In 1984 I went on a trip to the Soviet Union, which as well as taking us to Moscow and Leningrad also included crossing the Caucasus mountains down to Georgia, Azerbaijan and Armenia. I have written a full account of the trip on an earlier blog entry, and I want to focus here on just one aspect.
In Yerevan, the capital of Armenia, I had my first and only experience of observing an actual Third World slum. We were amazed to find that our hotel, which was a very large new building, backed onto a slum; a revolting area of little cabins made of bits of board and corrugated iron, packed together all higgledy-piggledy and housing several hundred people. There were television aerials and even a few cars amidst the squalor, but I also saw large rats foraging in broad daylight.
These are a couple of photos I took from the hotel, one being the view from my room.
It was the sight of the slums in Yerevan which sparked off the most discussion in our party. The whole lot could have been cleared away for the cost of building our hotel, and the new football stadium must have cost millions. So why were the slums still there? Of course, it is likely that before the war Yerevan was ALL slum, and that the rehousing done so far was actually an impressive achievement. I suspected there just weren’t enough civil engineers in the Soviet Union assigned to such projects. The building sites we saw in the other trans-Caucasian cities, Tbilisi and Baku, were primitive operations which would have horrified any British bricklayer. There were no wheelbarrows on site, the scaffolding looked most unsafe, and some of the ladders were just bits of wood nailed together. We were all surprised that the authorities had given so little thought as to what the tourists would make of the squalor staring them in the face.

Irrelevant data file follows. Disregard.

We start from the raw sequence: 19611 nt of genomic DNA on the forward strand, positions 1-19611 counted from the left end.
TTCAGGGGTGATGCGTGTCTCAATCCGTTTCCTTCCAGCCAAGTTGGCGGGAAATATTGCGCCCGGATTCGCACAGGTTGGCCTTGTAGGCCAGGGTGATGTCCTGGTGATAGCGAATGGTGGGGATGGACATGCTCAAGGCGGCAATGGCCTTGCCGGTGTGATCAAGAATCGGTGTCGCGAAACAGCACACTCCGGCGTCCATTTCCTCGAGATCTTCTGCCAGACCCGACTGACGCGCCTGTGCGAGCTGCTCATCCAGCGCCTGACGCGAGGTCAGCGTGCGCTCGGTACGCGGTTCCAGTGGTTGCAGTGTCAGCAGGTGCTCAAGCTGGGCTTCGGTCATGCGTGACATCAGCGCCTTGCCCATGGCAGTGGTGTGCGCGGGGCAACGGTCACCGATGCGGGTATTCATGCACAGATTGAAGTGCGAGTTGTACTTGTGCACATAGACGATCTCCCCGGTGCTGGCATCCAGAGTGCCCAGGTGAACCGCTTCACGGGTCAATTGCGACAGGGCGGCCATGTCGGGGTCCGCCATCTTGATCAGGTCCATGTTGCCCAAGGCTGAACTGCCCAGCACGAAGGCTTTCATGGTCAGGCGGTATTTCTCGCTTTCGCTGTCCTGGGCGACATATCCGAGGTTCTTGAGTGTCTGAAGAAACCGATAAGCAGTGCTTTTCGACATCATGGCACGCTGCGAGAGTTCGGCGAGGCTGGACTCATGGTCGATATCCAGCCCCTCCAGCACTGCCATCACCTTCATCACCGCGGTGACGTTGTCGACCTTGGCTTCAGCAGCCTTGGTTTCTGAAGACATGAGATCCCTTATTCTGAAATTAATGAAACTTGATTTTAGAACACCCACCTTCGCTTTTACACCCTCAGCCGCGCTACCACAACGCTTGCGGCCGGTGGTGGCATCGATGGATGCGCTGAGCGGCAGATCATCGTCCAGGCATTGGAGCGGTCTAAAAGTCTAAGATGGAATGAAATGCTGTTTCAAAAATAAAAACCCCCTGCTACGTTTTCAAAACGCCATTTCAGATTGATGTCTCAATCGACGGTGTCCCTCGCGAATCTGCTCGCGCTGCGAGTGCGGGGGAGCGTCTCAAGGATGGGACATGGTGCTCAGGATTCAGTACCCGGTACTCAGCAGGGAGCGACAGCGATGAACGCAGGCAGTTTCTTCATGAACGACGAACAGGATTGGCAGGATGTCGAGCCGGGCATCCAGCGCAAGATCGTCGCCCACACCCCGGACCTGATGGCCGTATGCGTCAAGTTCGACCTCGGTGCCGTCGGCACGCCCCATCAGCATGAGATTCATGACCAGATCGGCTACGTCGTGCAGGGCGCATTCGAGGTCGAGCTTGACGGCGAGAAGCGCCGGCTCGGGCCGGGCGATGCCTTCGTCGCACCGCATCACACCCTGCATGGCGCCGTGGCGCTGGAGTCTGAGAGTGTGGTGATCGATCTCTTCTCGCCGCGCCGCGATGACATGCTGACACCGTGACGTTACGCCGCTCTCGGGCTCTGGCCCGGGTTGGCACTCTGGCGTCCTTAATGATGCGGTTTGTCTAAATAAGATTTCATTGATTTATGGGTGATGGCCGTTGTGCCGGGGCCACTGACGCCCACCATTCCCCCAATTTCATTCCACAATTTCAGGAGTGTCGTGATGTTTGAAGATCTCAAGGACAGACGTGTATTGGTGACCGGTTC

I was saddened how fast the tourists fell into an entirely patronising attitude towards the slum-dwellers, on the general theme of, “Well, we wouldn’t like to live there, but the people seem happy enough, and they probably prefer it to living in blocks of flats”. (this view, interestingly enough, was expressed in these very words by an East German.) Judging by the extreme grottiness of the flats we saw under construction, I could understand people not wanting to live in them, but those slums were a plain and simple health hazard, and should have gone long ago. Besides, refraining from demolishing slums on the grounds that the inhabitants still want to live in them was hardly the approach one would expect from the Soviet planning authorities! I was more convinced than ever that the Soviet Union was a very inefficiently run country, still escaping from ancestral poverty and backwardness, and that trying to conceal this not-too-disgraceful fact was the cause of a great deal of pretense and dishonesty. Long before the end of the tour, we were starting to laugh at the latest display of incompetence, though a French lady in the group kept exclaiming “Oh! What a country!” in a tone of despair.
The Soviet Union disintegrated six years after our visit. Perhaps our experiences should have led us to anticipate this, but we proved no more prescient than the professional commentators. Whether the collapse of the U.S.S.R. really benefited the Caucasus and Trans-Caucasus might be questioned, because there has been endemic warfare there ever since. Whether the Yerevan slums are still there, I do not know.